Talk about something to look forward to. Hope is what gets us through the most difficult of circumstances. And it gives us perspective in the here and now. It gives us the desire and passion to even seek to work for better conditions here on earth.

I have quoted Peter Hitchens before on this matter. He was on a “Q&A” show at the Opera House during the “Festival of Dangerous Ideas” in November of 2013. Near the end of it this question was asked of the panellists:

Questioner from the audience: “What dangerous idea has the greatest potential to change this world for the better?”


Peter Hitchens: “The most dangerous idea in human history and philosophy remains the belief that Jesus Christ was the Son of God and rose from the dead and that is the most dangerous idea you will ever encounter.”


The compere: “Why dangerous?”


Mr Hitchens: “Because it alters the whole of human behaviour and all our responsibilities. It turns the universe from a meaningless chaos into a designed place in which there is justice and there is hope and, therefore, we all have a duty to discover the nature of that justice and work towards that hope. It alters us all. If we reject it, it alters us all as well. It is incredibly dangerous. It’s why so many people turn against it.”

Amen Peter. What a powerful word about a powerful hope because of a powerful Saviour. And bear in mind that Peter is the brother of the late arch-atheist Christopher Hitchens. I have written about the death of the latter here:

BTW, back in 2016 Larry Alex Taunton wrote the book, The Faith of Christopher Hitchens (Thomas Nelson). In it he discusses the journey of Hitchens, and whether he had a reconsideration about Christianity late in life.

Peter too was once an atheist and a Marxist. But an encounter with the risen Christ resulted in a massive change. I have written up his story here:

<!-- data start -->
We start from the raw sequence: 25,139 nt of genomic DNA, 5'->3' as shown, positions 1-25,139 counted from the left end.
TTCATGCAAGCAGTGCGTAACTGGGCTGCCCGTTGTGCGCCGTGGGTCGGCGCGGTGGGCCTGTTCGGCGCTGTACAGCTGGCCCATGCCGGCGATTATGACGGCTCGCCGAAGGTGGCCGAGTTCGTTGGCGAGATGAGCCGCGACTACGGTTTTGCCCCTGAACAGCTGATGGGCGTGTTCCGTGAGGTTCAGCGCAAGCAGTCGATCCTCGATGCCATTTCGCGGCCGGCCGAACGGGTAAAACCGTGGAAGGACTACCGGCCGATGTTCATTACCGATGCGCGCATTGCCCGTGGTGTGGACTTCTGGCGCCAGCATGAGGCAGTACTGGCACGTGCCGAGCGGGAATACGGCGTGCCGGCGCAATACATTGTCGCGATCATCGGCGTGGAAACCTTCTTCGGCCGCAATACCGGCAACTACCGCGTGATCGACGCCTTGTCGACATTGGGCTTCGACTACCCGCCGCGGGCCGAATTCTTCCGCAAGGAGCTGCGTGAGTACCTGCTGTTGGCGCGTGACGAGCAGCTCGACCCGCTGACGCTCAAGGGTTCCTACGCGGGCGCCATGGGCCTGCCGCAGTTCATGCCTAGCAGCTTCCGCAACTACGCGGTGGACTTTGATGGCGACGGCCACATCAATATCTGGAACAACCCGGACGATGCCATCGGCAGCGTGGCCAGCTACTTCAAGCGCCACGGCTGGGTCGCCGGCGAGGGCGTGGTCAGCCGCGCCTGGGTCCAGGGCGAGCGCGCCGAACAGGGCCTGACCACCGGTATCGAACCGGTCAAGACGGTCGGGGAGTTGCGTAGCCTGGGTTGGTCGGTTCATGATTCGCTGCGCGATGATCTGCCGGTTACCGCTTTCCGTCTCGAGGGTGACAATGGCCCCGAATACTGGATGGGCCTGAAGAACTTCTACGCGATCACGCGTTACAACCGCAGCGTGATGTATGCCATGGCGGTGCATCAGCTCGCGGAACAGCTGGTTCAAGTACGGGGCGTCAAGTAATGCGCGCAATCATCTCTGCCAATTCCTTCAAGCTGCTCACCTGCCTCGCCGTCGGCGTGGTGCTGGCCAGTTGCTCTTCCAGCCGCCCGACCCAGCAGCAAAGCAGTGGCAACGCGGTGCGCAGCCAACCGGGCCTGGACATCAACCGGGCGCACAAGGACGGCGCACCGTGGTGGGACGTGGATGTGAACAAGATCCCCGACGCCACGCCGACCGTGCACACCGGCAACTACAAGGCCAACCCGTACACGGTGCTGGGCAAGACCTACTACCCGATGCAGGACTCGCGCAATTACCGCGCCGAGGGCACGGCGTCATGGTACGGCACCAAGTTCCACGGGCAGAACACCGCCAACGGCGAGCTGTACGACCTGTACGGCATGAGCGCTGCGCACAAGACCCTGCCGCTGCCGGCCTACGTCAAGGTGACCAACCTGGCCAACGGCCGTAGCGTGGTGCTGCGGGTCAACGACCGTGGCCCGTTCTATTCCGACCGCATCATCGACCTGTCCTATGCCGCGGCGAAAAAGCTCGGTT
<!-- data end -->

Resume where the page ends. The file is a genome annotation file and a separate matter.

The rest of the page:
Hope makes all the difference in the world. And our hope is in God through Christ who rose from the dead, and promises to take us who have faith in him to be with him forever. Happy Easter.

[1266 words]

7 Replies to “There Is Hope Because of Christ’s Resurrection”

  1. Thank you, Bill, for your encouraging Easter message.

    A famous Welsh-born preacher, Matthew Henry (1662–1714), once said, in a commentary on 1 Peter 1:3:

    “The resurrection of Jesus Christ from the dead is the ground or foundation of a Christian’s hope. The resurrection of Christ is the act of the Father as a Judge, of the Son as a conqueror. His resurrection demonstrates that the Father accepts His death in full discharge for our ransom, that He is victorious over death, the grave, and all our spiritual enemies; and it is also an assurance of our own resurrection.”

    That line, “His resurrection demonstrates that the Father accepts His death in full discharge for our ransom”, should fill us all with hope and give us cause to rejoice.

    For your readers’ interest, Matthew Henry is best known for his six-volume biblical commentary, Exposition of the Old and New Testaments (1708–10), a work which was used and heartily commended by famous evangelical Protestant preachers such as John Wesley, George Whitefield and Charles Spurgeon.

    May I wish you, Bill, and your family a happy and blessed Easter. Your beloved wife Averil and you are constantly in my prayers.

  2. Happy Easter Bill!!
    I really appreciated the Peter Hitchens quote!
    Blessings to you and Averil for Easter and the rest of the year!!

  3. Dear Bill,
    Thank you for the article. The Christian faith is full of hope precisely because of the Resurrection! For about three decades now I have made it my business to greet people I meet on Easter Sunday with the words ‘Christ is Risen’. I do it whether I know them or not. I said it this morning to the shop assistant when I went into the deli to buy a Sunday paper. I learned that it is a common custom amongst Christians in east European countries at Easter and the reply is supposed to be ‘Indeed He is risen’. It is a beautiful tradition which I learned about when I was involved with an organisation called The Friends of the Prisoners which made known the plight of people imprisoned for their political and religious beliefs in the former Soviet Union. People could be imprisoned for what we would have classed as commonplace activities then. For instance a religious sister was imprisoned for making Christmas Cards and distributing them. Try as they did they did not succeed in wiping out Christianity precisely because of the faith, courage and hope of the people. It is time for us to imitate that I think especially after what the plandemic taught us.

  4. So well said, Bill. Happy and holy Easter to you both and we are still praying for Averill every day.
    God’s blesssings

Leave a Reply

Your email address will not be published. Required fields are marked *